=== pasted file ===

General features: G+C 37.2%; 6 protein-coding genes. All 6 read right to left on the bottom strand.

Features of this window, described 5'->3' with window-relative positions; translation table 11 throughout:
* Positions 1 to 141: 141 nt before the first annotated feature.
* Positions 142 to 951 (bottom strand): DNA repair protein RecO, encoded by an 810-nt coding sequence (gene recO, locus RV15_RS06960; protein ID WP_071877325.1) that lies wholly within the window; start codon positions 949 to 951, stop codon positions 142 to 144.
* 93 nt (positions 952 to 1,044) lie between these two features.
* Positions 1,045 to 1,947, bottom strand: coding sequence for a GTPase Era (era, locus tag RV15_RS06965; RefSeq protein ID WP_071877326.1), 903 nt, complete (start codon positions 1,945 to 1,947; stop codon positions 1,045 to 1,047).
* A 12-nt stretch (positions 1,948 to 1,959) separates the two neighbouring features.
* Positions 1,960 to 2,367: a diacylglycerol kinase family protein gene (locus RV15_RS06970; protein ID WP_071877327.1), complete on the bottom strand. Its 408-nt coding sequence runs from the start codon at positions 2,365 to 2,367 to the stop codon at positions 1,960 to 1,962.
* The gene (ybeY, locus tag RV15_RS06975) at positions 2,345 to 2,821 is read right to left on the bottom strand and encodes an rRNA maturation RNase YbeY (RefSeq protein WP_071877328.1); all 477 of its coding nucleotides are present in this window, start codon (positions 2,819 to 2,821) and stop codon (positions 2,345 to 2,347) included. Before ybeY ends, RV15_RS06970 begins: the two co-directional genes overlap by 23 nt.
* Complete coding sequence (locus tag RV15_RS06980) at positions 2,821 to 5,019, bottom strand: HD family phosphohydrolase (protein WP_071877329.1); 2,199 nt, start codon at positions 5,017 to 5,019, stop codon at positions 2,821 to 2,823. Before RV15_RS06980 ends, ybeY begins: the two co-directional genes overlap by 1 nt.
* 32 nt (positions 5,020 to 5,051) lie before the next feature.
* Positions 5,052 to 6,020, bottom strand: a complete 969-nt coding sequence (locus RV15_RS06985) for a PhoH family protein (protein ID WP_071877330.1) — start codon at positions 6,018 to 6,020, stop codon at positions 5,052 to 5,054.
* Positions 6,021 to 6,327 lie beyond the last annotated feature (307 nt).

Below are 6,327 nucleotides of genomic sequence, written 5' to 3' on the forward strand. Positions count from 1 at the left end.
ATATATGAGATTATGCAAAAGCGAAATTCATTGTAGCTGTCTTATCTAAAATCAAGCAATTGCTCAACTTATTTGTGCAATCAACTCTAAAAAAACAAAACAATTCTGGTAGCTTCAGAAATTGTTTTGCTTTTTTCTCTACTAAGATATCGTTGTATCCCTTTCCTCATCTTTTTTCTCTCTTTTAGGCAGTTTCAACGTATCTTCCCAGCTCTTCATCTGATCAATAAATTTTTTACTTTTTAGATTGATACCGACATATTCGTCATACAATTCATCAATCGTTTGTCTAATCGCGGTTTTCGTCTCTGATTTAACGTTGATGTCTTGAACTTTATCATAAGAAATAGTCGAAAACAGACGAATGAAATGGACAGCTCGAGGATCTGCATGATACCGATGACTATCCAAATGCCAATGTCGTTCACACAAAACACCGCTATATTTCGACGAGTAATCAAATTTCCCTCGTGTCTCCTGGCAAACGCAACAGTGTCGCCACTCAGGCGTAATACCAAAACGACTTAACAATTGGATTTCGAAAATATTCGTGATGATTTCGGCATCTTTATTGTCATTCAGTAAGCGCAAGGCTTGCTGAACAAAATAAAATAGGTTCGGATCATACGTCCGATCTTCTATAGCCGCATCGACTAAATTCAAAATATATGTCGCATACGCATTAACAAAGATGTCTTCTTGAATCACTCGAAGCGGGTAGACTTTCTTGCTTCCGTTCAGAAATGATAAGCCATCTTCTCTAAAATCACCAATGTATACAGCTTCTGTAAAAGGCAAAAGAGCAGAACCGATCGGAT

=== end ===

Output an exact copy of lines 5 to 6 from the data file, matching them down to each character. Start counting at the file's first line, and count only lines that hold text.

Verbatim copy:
* 93 nt (positions 952 to 1,044) lie between these two features.
* Positions 1,045 to 1,947, bottom strand: coding sequence for a GTPase Era (era, locus tag RV15_RS06965; RefSeq protein ID WP_071877326.1), 903 nt, complete (start codon positions 1,945 to 1,947; stop codon positions 1,045 to 1,047).